The creepiest work of public art ever

Time Out | By Howard Halle:

Over the years, public art has increasingly become a thing in the city, with pieces cropping up everywhere. Some are temporary and some are permanent, but they’re all designed to do one or more of the following: Serve as landmarks or commemorations (of both people and events); engage pedestrians in an artistic experience (assuming they’re open to it); serve as tourist attractions; increase the property values of whatever building or buildings are nearby (for luxury apartment developers, art has become one of amenities offered to potential buyers).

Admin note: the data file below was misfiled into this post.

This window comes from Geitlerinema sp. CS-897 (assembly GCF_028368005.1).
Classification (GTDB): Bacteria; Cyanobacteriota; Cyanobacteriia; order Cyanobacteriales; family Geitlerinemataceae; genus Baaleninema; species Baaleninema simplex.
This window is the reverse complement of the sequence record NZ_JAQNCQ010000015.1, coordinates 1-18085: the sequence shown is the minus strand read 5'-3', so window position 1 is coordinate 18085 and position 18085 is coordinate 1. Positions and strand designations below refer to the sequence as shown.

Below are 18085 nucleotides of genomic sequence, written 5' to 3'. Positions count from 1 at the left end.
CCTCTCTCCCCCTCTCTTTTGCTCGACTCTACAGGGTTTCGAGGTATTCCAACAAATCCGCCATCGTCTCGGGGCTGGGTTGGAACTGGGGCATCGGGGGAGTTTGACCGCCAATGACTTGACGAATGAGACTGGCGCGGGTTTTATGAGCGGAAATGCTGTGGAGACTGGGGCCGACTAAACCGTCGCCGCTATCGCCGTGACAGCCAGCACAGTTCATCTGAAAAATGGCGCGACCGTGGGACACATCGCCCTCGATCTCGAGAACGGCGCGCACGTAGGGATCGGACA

Public artworks are often meant to be weird or controversial or how else would they stand out from the visual clutter that is New York? But there are cases in which a project is unintentional weird, ugly or just down right creepy. Metronome, a permanently installed piece on a building overlookingUnion Square, is a prime example. Created by the artist duo Kristin Jones and Andrew Ginzel, the piece has been around since 1999; it is an artistic carbuncle on the face of downtown… Read more